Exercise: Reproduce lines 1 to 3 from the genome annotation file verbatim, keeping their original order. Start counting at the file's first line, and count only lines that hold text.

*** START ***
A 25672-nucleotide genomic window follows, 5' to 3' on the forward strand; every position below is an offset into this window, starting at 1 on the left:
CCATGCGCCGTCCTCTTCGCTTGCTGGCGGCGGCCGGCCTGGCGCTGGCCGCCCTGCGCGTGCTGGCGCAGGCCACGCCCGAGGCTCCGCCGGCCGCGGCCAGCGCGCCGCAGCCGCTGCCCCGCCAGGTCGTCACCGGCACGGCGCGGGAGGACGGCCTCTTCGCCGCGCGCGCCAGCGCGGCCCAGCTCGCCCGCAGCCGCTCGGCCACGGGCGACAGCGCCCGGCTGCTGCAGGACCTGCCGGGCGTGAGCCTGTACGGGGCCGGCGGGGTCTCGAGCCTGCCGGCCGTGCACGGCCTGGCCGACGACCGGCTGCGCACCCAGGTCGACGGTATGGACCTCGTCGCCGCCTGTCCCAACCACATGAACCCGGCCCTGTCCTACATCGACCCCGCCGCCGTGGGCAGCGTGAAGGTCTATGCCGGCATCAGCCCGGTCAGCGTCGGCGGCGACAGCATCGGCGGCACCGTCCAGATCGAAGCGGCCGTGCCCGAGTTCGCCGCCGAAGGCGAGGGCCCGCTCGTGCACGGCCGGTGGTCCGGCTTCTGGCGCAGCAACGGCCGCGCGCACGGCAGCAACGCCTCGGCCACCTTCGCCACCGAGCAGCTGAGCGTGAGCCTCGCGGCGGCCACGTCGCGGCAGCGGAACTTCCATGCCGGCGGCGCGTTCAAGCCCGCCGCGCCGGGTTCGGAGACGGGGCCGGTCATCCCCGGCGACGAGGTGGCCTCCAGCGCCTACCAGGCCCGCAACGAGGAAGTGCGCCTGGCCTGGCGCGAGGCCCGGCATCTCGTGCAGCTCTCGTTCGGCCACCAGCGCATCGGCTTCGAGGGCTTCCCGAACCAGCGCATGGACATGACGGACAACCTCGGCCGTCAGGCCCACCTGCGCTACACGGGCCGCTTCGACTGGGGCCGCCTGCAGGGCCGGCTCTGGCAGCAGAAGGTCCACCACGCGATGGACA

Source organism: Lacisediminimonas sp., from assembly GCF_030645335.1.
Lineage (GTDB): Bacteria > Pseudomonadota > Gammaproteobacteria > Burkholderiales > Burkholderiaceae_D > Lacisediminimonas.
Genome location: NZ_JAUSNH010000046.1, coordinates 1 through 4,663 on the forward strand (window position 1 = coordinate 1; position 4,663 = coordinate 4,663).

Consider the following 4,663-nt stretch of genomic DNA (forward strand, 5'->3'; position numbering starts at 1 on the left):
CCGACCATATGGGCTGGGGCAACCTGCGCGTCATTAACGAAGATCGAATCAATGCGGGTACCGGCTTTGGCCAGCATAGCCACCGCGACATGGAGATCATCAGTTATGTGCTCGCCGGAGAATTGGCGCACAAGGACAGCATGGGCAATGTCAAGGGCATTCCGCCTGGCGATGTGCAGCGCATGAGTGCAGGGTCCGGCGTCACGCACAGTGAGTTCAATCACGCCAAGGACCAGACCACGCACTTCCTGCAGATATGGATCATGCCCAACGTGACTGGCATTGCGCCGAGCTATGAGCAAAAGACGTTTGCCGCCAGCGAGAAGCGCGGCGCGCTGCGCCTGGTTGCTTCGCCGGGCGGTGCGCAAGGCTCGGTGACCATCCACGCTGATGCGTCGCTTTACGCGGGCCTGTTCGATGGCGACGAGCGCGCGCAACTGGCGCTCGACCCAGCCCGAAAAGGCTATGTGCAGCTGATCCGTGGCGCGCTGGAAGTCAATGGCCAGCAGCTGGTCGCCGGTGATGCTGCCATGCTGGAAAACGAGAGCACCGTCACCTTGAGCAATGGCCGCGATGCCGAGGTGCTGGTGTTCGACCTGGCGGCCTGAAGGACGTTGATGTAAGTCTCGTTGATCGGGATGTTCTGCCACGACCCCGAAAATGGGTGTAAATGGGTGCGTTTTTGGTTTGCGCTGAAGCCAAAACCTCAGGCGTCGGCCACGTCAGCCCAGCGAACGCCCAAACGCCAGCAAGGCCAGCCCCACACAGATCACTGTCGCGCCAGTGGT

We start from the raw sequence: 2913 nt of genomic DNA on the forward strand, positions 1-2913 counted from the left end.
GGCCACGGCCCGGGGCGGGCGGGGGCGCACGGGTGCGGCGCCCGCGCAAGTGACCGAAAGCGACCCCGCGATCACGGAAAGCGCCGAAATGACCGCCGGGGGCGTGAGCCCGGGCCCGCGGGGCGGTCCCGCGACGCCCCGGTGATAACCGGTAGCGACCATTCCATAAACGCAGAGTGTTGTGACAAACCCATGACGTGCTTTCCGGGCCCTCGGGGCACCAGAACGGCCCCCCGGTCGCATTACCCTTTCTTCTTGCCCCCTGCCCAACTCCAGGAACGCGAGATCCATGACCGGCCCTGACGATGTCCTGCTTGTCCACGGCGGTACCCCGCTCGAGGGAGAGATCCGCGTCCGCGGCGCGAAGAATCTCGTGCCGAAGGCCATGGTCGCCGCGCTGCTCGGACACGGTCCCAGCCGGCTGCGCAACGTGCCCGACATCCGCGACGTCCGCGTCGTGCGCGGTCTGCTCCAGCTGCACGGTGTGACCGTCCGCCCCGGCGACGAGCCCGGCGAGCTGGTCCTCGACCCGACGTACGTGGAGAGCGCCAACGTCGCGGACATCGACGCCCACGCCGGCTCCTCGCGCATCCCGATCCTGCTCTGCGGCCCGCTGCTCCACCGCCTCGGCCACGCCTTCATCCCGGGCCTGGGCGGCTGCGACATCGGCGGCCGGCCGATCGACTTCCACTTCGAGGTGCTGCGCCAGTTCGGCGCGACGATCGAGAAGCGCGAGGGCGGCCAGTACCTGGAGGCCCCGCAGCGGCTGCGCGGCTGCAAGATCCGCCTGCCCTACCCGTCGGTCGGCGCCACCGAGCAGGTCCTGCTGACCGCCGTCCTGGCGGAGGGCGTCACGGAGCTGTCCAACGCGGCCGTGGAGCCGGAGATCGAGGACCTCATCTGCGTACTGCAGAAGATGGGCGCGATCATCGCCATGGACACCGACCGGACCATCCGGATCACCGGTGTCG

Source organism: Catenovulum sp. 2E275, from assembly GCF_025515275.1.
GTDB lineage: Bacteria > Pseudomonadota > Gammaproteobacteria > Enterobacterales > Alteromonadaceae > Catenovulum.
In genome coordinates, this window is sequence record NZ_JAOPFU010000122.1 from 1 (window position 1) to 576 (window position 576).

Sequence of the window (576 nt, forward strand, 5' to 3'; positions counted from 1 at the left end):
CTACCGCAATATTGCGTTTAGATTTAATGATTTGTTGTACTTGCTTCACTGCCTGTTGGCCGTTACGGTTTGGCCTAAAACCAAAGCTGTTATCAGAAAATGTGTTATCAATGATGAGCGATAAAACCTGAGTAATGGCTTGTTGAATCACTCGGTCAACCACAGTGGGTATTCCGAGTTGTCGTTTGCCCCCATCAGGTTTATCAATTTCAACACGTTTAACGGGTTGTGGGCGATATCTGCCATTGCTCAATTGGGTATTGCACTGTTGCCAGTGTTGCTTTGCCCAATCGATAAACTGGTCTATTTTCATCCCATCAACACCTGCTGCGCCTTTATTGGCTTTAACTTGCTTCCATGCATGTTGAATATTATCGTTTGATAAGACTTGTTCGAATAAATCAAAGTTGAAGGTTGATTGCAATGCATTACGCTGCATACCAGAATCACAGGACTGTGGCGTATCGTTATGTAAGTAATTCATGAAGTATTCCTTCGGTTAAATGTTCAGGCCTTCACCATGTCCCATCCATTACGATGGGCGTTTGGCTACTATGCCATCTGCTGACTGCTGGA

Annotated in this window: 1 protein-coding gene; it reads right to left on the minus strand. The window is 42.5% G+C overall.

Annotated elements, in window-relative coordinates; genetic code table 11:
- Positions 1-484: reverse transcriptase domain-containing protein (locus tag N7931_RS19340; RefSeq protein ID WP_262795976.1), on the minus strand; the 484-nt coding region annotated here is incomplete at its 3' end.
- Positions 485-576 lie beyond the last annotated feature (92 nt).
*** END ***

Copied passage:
A 25672-nucleotide genomic window follows, 5' to 3' on the forward strand; every position below is an offset into this window, starting at 1 on the left:
CCATGCGCCGTCCTCTTCGCTTGCTGGCGGCGGCCGGCCTGGCGCTGGCCGCCCTGCGCGTGCTGGCGCAGGCCACGCCCGAGGCTCCGCCGGCCGCGGCCAGCGCGCCGCAGCCGCTGCCCCGCCAGGTCGTCACCGGCACGGCGCGGGAGGACGGCCTCTTCGCCGCGCGCGCCAGCGCGGCCCAGCTCGCCCGCAGCCGCTCGGCCACGGGCGACAGCGCCCGGCTGCTGCAGGACCTGCCGGGCGTGAGCCTGTACGGGGCCGGCGGGGTCTCGAGCCTGCCGGCCGTGCACGGCCTGGCCGACGACCGGCTGCGCACCCAGGTCGACGGTATGGACCTCGTCGCCGCCTGTCCCAACCACATGAACCCGGCCCTGTCCTACATCGACCCCGCCGCCGTGGGCAGCGTGAAGGTCTATGCCGGCATCAGCCCGGTCAGCGTCGGCGGCGACAGCATCGGCGGCACCGTCCAGATCGAAGCGGCCGTGCCCGAGTTCGCCGCCGAAGGCGAGGGCCCGCTCGTGCACGGCCGGTGGTCCGGCTTCTGGCGCAGCAACGGCCGCGCGCACGGCAGCAACGCCTCGGCCACCTTCGCCACCGAGCAGCTGAGCGTGAGCCTCGCGGCGGCCACGTCGCGGCAGCGGAACTTCCATGCCGGCGGCGCGTTCAAGCCCGCCGCGCCGGGTTCGGAGACGGGGCCGGTCATCCCCGGCGACGAGGTGGCCTCCAGCGCCTACCAGGCCCGCAACGAGGAAGTGCGCCTGGCCTGGCGCGAGGCCCGGCATCTCGTGCAGCTCTCGTTCGGCCACCAGCGCATCGGCTTCGAGGGCTTCCCGAACCAGCGCATGGACATGACGGACAACCTCGGCCGTCAGGCCCACCTGCGCTACACGGGCCGCTTCGACTGGGGCCGCCTGCAGGGCCGGCTCTGGCAGCAGAAGGTCCACCACGCGATGGACA

Source organism: Lacisediminimonas sp., from assembly GCF_030645335.1.